La Primavera, FTW

Por FIN, it’s beautiful and sunny and warm Buenos Aires! I would have been completely satisfied with just perfect weather, but Buenos Aires had to outdo itself (btw, just had to re-write that sentence 10 times before I realized why “do itself out” didn’t sound right… apparently not fluent in English or Spanish at this point) by perfectly recreating the euphoric yet chill vibe on the Middlebury campus during the first day of spring after a our long, long snowy winter. Every first day of spring, porteños take to the parks in droves for “Día de los Estudiantes/Jóvenes” (Student/Young People Day) to tan, drink mate, drink alcohol, listen to music, play guitar, smoke pot, play soccer, and hang out with friends. Everyone gets a day off school — I made the executive decision to ditch the internship for this spectacle — and the parks (which are quite extensive here and very beautiful, with lots of lakes and palm trees!) are absolutely filled with young people. Our park was pretty tranqui but apparently at some others it can get rowdy, since this is the only day of the year it is o.k. to darty (for those in the 30+ range: darty = day party = getting drunk in full view). Also, porteños have an absurdly low tolerance, so everyone was a little loopy. It was the best. And now, some other updates:

Tomando y comiendo facturas in one of Palermo's many parks with some frands. SPRING!

Castellano update

Favorite new humor:

  • The only comedic word that translates as humorous in castellano is “clásico” for “classic,” which is really exciting. They use it in the exact same dry/slightly sarcastic way we do!
  • Quééé caballero” = howww gentlemanly (sarcastic); this phrase is very powerful because it has the ability to convince men here to do absolutely anything. As soon as you imply that they may not be acting like a man, they’ll buckle immediately to your every whim. Qué útil!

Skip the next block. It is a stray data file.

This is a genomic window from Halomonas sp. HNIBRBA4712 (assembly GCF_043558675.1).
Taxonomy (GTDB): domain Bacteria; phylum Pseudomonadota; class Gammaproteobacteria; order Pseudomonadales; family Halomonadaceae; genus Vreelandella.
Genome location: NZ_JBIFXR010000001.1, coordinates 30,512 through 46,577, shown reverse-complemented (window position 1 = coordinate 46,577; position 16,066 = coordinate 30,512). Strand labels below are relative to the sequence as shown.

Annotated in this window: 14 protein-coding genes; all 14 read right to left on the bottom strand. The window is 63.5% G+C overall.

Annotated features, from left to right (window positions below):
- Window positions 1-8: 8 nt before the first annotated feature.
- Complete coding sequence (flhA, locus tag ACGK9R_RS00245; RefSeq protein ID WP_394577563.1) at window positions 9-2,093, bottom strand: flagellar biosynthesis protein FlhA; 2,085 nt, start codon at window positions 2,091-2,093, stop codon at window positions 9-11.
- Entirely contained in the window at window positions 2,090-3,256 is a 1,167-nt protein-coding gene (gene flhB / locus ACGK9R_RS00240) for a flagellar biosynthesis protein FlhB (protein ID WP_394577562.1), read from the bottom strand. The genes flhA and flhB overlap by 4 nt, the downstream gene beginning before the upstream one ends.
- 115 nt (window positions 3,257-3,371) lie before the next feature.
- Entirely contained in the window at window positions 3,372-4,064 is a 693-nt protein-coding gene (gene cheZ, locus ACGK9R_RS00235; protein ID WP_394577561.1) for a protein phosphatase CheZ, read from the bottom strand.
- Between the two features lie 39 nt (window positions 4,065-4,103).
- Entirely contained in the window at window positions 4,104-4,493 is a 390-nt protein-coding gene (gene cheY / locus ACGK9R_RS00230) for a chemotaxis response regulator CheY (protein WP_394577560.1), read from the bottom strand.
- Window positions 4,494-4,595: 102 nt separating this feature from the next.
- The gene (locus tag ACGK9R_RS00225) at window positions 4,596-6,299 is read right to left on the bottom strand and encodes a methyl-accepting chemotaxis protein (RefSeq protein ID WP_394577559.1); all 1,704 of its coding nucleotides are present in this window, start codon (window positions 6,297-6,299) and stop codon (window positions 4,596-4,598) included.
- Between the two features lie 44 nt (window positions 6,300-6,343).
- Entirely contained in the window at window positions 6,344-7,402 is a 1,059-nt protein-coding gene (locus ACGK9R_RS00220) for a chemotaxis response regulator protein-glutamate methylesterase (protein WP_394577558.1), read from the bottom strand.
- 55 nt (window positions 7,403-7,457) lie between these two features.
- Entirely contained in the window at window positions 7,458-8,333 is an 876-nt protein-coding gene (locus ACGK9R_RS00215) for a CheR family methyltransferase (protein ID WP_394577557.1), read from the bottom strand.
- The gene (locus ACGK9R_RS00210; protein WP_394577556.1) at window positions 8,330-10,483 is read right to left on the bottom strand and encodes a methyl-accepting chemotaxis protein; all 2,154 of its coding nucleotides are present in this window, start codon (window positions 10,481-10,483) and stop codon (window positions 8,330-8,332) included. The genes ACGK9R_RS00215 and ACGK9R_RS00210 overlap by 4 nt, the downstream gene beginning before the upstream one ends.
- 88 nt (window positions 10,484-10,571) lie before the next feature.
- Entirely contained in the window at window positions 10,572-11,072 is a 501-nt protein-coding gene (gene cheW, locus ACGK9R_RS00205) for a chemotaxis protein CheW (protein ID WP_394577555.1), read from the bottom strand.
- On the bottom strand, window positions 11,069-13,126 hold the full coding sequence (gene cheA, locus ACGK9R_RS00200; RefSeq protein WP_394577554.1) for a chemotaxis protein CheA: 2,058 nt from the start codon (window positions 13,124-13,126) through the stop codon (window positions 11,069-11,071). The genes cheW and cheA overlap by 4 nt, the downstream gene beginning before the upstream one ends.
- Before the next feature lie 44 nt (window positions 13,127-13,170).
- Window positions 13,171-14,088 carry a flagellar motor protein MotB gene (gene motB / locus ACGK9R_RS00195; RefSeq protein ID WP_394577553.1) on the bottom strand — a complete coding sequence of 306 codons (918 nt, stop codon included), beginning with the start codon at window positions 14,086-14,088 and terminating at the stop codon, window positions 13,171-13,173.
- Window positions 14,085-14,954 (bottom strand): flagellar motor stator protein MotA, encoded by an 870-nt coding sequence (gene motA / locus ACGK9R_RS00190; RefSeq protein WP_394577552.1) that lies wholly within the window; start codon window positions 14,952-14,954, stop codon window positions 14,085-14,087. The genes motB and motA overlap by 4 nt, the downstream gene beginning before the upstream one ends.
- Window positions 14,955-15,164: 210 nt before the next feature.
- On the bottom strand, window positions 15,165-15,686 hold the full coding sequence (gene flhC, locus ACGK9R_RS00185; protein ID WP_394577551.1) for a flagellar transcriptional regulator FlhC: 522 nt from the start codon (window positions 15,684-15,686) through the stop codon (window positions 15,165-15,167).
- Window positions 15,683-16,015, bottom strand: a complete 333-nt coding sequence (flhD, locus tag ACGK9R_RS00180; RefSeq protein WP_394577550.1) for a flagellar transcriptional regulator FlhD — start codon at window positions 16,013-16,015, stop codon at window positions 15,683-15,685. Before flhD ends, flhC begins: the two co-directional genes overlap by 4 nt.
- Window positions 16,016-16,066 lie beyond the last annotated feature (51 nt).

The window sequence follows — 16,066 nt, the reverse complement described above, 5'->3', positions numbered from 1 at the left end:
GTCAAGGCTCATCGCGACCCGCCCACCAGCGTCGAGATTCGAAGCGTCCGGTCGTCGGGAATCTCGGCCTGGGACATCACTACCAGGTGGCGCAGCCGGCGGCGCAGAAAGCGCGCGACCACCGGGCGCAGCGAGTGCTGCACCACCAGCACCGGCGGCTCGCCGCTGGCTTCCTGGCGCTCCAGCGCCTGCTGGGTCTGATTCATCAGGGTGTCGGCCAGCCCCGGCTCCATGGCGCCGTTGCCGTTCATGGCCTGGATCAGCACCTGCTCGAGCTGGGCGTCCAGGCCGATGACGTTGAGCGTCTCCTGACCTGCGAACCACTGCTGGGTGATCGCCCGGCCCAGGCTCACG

• “Sabés que si!” = You know! So for those of you who speak Spanish, you’ll see that it’s just literally, “You know that yes,” and it translates perfectly as the, “Yeah, you know,” sassy phrase we always use in English. Funnn. (And for those who speak Spanish, you’ll wonder why it’s “sabés” instead of “sabes.” It has to do with the fact that in Argentina, we use “vos” instead of “tú,” and the conjugations are slightly different…)

Misunderstandings happen in English, too:

  • A good thing to constantly remember. My knee jerk reaction to any confusion or miscommunication is to think, “Ahhh my Spanish is so unintelligible that this person has no idea what I’m saying!” But then I started reminding myself that misunderstandings happen between native speakers all the time; I’m not always the one at fault! This has made me a lot more comfortable in some situations. An example: my host dad is a complete space cadet. I can say things perfectly and he’s like, “I don’t understand you,” straight up. For instance, he asked me if I was the same age as the girl who had stayed with them last semester. I answered, he didn’t understand, so I said, as clearly as I could, “No, we all study abroad during our third year of school. So she came during her third year, and I’m coming during my third year. That means she’s a year ahead.” I tried to cover all my bases. Then: “Oh, so you’re the same age?” What? The good thing is I’m often backed up by my host siblings, who are like, “DAD you are being so difficult.” Gracias, chicos!
Also, just had an after dinner heart-to-heart with my host parents about my language skills, and they assured me that I speak and understand much better than when I arrived. I finally got to work in my, “It is so hard to have a personality in a foreign language!” line, which I have been trying to slip in for a while in an attempt to express my, “Please don’t think I am actually this uninteresting in my native language!” sentiments. So that was a score.